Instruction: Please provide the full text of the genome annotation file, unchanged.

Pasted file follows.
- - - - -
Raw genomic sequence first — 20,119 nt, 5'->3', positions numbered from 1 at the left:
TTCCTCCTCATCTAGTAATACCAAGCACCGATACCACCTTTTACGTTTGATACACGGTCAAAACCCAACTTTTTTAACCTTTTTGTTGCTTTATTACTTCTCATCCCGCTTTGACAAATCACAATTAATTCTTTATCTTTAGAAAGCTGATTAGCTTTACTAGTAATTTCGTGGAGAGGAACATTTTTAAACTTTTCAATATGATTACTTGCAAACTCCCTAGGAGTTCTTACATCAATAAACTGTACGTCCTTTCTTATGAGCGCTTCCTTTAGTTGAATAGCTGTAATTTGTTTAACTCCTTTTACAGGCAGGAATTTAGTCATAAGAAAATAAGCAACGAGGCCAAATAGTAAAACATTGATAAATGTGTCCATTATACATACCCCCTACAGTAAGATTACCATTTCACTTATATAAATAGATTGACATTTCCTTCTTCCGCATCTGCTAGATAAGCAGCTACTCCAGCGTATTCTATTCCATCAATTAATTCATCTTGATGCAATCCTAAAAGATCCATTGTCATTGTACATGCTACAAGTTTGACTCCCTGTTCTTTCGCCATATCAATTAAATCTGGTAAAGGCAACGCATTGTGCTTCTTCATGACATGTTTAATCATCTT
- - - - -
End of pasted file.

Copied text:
Raw genomic sequence first — 20,119 nt, 5'->3', positions numbered from 1 at the left:
TTCCTCCTCATCTAGTAATACCAAGCACCGATACCACCTTTTACGTTTGATACACGGTCAAAACCCAACTTTTTTAACCTTTTTGTTGCTTTATTACTTCTCATCCCGCTTTGACAAATCACAATTAATTCTTTATCTTTAGAAAGCTGATTAGCTTTACTAGTAATTTCGTGGAGAGGAACATTTTTAAACTTTTCAATATGATTACTTGCAAACTCCCTAGGAGTTCTTACATCAATAAACTGTACGTCCTTTCTTATGAGCGCTTCCTTTAGTTGAATAGCTGTAATTTGTTTAACTCCTTTTACAGGCAGGAATTTAGTCATAAGAAAATAAGCAACGAGGCCAAATAGTAAAACATTGATAAATGTGTCCATTATACATACCCCCTACAGTAAGATTACCATTTCACTTATATAAATAGATTGACATTTCCTTCTTCCGCATCTGCTAGATAAGCAGCTACTCCAGCGTATTCTATTCCATCAATTAATTCATCTTGATGCAATCCTAAAAGATCCATTGTCATTGTACATGCTACAAGTTTGACTCCCTGTTCTTTCGCCATATCAATTAAATCTGGTAAAGGCAACGCATTGTGCTTCTTCATGACATGTTTAATCATCTT